Wearing masks on their face, Gainesville residents Ricky and Shelly Wourinen came to the Mall of Georgia on Monday to try and find Shelly a gift for her birthday, but they had limited options on where they could shop.

Although the mall reopened Monday after being closed for a month and a half because of the COVID-19 novel coronavirus pandemic, Shelly’s favorite store, Bath and Body Works, was still closed. It was a similar situation with several other retailers at mall opting to remain closed.

“I was hoping at least a couple of the stores, like Bath and Body Works, (would be open), but everything’s all closed down,” Shelly Wuorinen said.

Simon Property Group, which owns the Mall of Georgia in Buford and Sugarloaf Mills in Lawrenceville, reopened most of its malls in Georgia on Monday after being closed throughout late March and all of April because of the pandemic. But, while the malls were open, shoppers were not quick to embrace the opportunity to go shopping.

At the Mall of Georgia, for example, where there are thousands of parking spaces, there were only a few dozen cars in front of mall’s main entrance, with similar small scatterings of cars located at other entrances that were open, including entrances to anchor stores, such as Macy’s.

There were small clusters of shoppers to be found here and there in the mall, but not the throngs of crowds that would typically be seen at the Mall of Georgia.

“It’s a ghost town,” Ricky Wuorinen added.

Macy’s and Von Maur were open, but other anchors, such as JCPenny, remained closed. Dillard’s was closed on Monday, but the retailer said it planned to open its Mall of Georgia location on Tuesday.

Among the few businesses at the Mall of Georgia that were open Monday, many of them were food businesses, but there were some other retailers, such as jewelers and free standing booths located in the corridors of the mall, that were open.

“We were concerned about how many people would be around, and what the restrictions were,” Ricky Wuorinen said. “We were hoping a few more places would be open, but maybe eventually.”

He later said, “We’re kind of amazed by how few people there are. I figured there’d be more taking the opportunity to get our of the house and walk around.”

Mall officials directed questions about the first day back to their public relations firm, who in turn issued a statement from Simon Property Group John Rulli rather than local officials at the Mall of Georgia.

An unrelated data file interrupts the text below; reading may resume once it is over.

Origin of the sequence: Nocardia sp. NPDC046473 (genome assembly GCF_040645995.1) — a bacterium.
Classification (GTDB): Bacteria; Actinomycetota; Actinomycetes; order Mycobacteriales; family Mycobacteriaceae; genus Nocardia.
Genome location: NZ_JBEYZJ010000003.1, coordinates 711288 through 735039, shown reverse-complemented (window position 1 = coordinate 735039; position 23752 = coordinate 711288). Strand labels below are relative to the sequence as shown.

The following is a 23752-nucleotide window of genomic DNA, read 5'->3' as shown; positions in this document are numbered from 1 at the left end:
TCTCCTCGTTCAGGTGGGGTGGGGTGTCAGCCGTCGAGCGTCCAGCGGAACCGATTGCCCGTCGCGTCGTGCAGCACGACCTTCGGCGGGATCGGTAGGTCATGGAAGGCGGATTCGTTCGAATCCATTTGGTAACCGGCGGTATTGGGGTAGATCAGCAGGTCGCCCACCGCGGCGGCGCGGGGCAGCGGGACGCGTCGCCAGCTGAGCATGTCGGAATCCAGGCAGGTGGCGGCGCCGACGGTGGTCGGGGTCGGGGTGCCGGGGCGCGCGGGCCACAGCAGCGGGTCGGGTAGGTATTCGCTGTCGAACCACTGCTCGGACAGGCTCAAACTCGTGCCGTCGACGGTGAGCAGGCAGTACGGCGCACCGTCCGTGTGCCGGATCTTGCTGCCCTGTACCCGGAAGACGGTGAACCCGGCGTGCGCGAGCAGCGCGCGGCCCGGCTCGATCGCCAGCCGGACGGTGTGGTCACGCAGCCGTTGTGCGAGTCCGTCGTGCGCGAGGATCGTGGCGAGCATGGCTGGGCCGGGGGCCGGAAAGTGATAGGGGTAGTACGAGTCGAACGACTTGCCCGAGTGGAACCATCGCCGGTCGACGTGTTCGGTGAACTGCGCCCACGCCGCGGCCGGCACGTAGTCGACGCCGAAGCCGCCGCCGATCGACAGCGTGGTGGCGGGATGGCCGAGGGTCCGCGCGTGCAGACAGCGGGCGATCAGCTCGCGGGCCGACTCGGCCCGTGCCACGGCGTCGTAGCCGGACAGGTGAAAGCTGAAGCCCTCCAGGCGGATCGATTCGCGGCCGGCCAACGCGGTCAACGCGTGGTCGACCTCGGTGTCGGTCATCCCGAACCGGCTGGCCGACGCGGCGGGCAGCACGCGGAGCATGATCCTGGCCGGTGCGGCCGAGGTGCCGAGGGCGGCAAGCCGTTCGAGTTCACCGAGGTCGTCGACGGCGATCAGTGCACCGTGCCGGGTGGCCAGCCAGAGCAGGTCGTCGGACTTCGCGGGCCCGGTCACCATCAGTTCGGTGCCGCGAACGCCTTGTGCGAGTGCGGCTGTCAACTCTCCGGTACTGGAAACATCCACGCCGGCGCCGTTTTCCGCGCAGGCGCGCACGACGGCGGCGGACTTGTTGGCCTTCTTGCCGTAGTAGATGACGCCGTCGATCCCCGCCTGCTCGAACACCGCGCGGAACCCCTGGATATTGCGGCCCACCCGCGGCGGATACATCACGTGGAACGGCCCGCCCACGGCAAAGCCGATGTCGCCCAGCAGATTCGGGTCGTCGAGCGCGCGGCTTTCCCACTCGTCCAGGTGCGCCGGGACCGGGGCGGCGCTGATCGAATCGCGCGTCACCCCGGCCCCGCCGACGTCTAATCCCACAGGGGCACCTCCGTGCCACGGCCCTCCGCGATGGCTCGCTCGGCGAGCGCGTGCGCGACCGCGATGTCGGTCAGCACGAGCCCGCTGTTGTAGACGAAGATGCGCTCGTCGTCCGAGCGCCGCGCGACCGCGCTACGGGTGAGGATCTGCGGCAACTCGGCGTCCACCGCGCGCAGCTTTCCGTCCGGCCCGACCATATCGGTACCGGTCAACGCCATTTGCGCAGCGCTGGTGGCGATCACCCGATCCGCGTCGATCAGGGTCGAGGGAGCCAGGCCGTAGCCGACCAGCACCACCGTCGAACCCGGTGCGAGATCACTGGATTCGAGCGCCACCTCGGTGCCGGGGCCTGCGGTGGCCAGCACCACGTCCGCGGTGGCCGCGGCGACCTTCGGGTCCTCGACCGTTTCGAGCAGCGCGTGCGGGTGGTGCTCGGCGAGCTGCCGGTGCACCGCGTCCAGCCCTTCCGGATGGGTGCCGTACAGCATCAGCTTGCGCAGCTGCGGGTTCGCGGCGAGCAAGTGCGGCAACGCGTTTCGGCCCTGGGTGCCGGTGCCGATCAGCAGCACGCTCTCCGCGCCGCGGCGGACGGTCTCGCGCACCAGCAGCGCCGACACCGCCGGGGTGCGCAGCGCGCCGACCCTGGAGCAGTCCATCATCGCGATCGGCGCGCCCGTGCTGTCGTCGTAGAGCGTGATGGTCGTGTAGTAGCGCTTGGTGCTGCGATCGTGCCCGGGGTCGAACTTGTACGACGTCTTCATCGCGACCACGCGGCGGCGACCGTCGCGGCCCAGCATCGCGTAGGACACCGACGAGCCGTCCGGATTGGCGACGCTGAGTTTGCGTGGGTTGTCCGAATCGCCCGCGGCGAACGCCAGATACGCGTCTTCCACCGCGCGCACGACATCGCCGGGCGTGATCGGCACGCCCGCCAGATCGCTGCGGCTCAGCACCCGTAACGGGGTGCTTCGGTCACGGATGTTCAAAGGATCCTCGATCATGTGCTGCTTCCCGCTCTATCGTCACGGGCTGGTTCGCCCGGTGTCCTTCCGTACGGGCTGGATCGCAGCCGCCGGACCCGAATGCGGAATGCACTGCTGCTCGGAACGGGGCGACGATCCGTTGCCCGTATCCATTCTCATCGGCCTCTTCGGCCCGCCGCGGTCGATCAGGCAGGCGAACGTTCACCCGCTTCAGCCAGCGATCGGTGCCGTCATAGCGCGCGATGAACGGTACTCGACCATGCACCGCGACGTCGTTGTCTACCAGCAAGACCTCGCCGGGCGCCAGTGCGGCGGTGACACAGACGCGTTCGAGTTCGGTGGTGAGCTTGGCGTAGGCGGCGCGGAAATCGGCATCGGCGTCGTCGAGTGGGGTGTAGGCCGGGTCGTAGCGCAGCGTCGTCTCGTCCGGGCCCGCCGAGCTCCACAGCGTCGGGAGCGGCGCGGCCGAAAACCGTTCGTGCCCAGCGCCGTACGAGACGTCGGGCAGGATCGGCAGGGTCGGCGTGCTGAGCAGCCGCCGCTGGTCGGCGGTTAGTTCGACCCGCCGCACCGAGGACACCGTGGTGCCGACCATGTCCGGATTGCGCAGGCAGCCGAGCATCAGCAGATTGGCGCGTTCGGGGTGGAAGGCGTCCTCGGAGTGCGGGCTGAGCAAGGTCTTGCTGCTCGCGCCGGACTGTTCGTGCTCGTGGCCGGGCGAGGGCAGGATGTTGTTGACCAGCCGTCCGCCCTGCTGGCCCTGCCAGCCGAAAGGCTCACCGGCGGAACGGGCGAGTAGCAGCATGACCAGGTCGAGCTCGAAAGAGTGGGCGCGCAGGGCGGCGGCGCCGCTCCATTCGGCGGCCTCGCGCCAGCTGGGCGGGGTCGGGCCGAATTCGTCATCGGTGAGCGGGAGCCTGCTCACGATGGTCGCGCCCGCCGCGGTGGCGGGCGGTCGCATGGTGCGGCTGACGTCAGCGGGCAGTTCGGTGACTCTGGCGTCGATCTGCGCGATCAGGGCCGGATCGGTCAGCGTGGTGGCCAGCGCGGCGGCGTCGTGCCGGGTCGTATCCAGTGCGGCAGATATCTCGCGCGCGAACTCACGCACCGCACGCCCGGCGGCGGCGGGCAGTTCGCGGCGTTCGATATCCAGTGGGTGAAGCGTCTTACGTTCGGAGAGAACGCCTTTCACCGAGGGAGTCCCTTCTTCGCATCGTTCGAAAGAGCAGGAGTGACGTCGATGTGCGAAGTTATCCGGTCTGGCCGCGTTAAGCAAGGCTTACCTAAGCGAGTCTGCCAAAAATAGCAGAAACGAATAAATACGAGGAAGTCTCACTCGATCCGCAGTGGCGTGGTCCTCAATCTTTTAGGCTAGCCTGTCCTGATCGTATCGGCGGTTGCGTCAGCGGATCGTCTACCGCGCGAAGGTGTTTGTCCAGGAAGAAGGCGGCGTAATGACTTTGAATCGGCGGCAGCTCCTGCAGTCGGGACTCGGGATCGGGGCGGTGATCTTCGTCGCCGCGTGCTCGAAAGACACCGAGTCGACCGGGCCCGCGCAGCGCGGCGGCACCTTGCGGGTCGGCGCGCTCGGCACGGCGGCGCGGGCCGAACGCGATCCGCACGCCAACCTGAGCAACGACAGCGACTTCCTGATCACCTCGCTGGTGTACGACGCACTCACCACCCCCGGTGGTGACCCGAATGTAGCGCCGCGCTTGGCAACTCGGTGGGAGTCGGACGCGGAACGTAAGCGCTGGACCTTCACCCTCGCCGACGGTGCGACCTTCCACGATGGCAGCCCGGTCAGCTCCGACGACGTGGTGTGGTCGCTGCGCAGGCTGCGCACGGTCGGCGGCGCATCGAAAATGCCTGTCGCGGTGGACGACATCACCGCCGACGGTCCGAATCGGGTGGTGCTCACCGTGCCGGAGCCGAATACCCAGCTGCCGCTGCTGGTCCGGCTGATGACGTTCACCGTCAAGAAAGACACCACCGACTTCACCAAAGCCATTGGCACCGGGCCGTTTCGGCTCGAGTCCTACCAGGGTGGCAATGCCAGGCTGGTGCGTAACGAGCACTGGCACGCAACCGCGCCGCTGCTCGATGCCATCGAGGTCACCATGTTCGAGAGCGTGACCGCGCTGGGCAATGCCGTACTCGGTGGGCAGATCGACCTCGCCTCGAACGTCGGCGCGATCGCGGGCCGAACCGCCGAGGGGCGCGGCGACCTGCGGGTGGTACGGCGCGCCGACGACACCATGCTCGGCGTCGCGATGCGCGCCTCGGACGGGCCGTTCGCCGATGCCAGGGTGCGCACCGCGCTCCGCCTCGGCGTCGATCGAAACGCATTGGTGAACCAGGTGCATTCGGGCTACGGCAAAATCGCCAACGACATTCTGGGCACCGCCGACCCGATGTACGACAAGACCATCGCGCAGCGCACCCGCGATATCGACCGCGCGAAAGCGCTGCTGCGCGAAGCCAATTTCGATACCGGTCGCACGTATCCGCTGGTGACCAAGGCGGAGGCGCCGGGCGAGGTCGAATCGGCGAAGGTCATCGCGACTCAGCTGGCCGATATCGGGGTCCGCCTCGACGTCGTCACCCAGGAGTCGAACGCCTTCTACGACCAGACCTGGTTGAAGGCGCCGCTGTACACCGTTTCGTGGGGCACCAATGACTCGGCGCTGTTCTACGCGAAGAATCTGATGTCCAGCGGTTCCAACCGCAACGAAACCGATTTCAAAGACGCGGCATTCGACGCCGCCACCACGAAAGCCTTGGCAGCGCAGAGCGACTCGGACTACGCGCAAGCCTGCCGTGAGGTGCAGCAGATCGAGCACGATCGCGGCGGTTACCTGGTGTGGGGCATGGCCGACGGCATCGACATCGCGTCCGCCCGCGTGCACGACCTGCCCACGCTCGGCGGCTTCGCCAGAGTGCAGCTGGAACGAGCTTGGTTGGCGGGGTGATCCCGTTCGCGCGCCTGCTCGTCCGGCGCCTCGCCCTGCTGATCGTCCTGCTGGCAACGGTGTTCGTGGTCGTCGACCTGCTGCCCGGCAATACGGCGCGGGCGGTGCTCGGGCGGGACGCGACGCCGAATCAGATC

“The health, safety and well-being of those we serve will always be our highest priority, and we have developed a thorough and detailed set of protocols highlighting the exceptional measures we’ve implemented to safeguard shoppers, retailers and employees as we reopen,” Rulli said. “We also recognize that individuals and families in our communities are suffering significant hardship as a result of both COVID-19 and the economic shutdown, and we believe that reopening our properties will not only help people get back to work during these challenging times, but also enable us to use our properties to further support charitable initiatives.”

Simon officials said they were installing hand sanitizer stations throughout their malls; making face masks and hand sanitizer packets available to shoppers; enhancing sanitizer and cleaning efforts in high-touch areas; conducting pre-emptive health screenings of employees; installing signage promoting prevention methods recommended by the U.S. Centers for Disease Control and Prevention; and urging social distancing.

There were also signs on the floor directing flow of foot traffic in one-way aisles.

But, for Ricky and Shelly Wuorinen, even if many stores were closed, there was some value in coming to the mall on Monday. They said it was a nice break from staying inside for most of the last two months.

“It’s great to get out and get some fresh air,” Shelly Wuorinen said.

All Simon properties will be open 11 a.m. to 7 p.m. Mondays through Saturdays, and noon until 6 p.m. on Sundays.

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I'm a Crawford Long baby who grew up in Marietta and eventually wandered to the University of Southern Mississippi for college. Earned a BA in journalism (double minor in political science and history). Previously worked in Florida and Clayton County.

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